Implementing a few simple procedures can turn your studio into a safe place.
Since all acrylic paints and their mediums (and many oil mediums) release dangerous chemicals into the air as they dry, ventilation is key. The solution can be as straightforward as opening a window, but if you regularly create large works and use a lot of paint, installing a ventilation system (or renting a studio with a system in place) is a good idea.
Oil painters shouldn’t work around open containers of turpentine, mineral spirits, or citrus-based cleaners. Solvents evaporate with exposure to the air, and are known to cause a host of physical and neurological problems when inhaled repeatedly over time. Instead, open your solvents only when you need to clean your brushes, and buy more brushes so that the solvents can stay closed for most of the painting day.
Solvent-covered rags also release dangerous particles into the air as they dry. By removing them from the studio at the end of the day, you’ll avoid walking into bad air the next morning. The rags can be hung outside for reuse or stored in a tightly-lidded, metal container until you can dispose of them properly. If they have oil on them, make sure that you wet the rags with water. Oily rags generate heat as they dry and can spontaneously combust if they’re crushed together in storage.
Another simple safety measure is to wear gloves when you paint. Nitrile-coated gloves keep paint, solvents, and mediums from being absorbed into your skin, and they have the added benefit of keeping your hands free of dried paint, which can be very hard to wash off. You can buy comfortable gloves with a breathable back and coated palms and fingers from any garden or workwear store.
A universal studio rule is to keep food and drink out of the studio. That sounds like it should be easy to adhere to, but most painters do at least have a coffee cup in the studio. The key is to know what’s on your hands before you touch it, and to always hold the cup by the handle instead of the rim. Mindfulness will help you to avoid consuming chemicals with your coffee. Washing your hands often is another simple and effective preventative measure.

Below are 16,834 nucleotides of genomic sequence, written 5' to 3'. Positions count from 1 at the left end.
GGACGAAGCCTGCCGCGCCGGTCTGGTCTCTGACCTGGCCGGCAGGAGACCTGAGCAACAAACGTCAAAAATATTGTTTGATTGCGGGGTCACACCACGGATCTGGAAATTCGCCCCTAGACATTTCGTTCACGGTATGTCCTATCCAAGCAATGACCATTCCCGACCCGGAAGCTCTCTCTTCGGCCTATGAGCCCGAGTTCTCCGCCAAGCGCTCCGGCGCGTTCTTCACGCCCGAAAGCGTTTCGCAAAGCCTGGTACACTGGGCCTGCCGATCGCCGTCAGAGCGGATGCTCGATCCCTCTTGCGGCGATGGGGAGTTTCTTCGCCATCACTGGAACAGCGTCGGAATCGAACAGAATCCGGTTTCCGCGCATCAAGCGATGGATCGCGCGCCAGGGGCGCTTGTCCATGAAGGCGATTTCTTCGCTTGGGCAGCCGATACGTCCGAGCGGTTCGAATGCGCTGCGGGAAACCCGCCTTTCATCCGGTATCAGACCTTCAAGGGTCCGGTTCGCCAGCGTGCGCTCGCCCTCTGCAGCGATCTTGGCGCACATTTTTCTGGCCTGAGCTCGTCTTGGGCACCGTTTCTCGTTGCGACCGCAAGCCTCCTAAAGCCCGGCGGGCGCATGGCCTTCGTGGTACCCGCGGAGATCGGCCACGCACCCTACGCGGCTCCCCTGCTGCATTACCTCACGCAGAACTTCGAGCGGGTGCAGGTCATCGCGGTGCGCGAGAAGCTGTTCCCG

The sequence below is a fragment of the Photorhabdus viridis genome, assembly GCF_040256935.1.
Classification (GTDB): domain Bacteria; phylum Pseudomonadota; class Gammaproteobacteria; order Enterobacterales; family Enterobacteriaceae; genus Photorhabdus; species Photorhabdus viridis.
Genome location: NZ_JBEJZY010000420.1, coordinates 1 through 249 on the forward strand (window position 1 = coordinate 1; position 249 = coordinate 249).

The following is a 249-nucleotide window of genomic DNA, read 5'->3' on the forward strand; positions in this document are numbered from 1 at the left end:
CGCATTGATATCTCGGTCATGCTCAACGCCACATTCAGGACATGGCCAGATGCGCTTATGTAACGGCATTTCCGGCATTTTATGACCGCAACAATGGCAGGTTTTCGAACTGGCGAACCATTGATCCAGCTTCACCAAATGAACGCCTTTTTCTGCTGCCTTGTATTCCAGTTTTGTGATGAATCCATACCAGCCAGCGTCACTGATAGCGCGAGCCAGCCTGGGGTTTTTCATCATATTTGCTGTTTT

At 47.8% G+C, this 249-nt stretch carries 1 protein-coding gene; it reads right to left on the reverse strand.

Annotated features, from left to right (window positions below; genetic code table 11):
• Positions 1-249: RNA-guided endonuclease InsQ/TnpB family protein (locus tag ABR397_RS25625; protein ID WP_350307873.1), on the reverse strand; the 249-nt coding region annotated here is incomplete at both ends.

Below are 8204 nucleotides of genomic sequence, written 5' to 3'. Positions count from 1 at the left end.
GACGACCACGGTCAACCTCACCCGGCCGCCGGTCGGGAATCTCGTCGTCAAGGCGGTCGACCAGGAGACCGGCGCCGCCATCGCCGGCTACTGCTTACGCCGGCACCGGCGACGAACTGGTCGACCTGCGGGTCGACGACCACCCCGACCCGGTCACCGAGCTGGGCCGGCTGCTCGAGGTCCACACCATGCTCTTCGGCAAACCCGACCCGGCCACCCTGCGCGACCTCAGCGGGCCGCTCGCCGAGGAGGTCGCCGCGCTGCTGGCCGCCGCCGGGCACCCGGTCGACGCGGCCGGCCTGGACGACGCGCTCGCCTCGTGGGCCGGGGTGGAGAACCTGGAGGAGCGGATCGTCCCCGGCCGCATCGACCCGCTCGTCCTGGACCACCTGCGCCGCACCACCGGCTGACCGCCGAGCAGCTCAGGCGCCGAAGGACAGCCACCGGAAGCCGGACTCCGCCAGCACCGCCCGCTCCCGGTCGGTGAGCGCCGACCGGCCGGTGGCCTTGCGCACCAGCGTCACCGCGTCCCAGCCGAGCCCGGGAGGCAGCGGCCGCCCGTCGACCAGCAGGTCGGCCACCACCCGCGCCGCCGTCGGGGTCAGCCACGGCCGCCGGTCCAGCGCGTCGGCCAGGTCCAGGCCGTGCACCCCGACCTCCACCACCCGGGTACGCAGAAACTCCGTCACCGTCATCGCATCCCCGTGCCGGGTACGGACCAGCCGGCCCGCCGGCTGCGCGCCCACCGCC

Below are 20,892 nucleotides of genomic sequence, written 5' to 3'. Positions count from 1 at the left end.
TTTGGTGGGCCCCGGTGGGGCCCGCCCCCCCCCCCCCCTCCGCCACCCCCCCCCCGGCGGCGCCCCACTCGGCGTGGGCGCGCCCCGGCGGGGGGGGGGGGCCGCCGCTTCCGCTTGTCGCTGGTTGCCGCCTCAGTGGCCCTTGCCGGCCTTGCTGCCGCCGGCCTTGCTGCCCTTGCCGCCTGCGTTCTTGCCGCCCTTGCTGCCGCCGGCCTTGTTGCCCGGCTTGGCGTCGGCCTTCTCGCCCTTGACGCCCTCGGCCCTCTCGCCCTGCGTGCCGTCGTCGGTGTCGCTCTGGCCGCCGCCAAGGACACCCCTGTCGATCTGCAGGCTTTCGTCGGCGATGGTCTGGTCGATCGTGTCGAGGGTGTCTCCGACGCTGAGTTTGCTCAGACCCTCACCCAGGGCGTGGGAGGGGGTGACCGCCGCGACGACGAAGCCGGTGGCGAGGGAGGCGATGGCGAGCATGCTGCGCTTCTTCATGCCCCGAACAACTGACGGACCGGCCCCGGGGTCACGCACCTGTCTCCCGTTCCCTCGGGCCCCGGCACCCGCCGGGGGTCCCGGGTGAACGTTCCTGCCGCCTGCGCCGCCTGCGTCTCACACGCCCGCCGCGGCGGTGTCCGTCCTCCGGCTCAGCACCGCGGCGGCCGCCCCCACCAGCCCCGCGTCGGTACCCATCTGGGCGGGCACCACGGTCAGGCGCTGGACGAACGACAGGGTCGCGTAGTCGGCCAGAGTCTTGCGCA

You should also avoid spray-painting or sanding your paintings indoors. Inhaled pigments are particularly dangerous and impossible to remove once they’re in your lungs, so it’s best not to make them airborne unless you have a spray booth and an appropriate safety mask.
And lastly, an often-overlooked solution to a toxic studio is to find safer alternatives to problematic materials.
Instead of using oil mediums and solvents with warning labels about the dangers of inhalation, try using only linseed or walnut oil to dilute your paints, and common vegetable oil to clean your brushes. Oil paints don’t give off gas as they dry, so these changes would effectively eliminate painting as a source of indoor pollution.
Both oil and acrylic painters can also find alternatives to dangerous pigments, such as paints that look and behave like the real thing, but use safer pigments and cost a fraction of the price. Most manufacturers sell alternatives to lead, cadmium, manganese, cerulean, and more. Check the tubes and find a pigment that has the color you love, without the warning labels.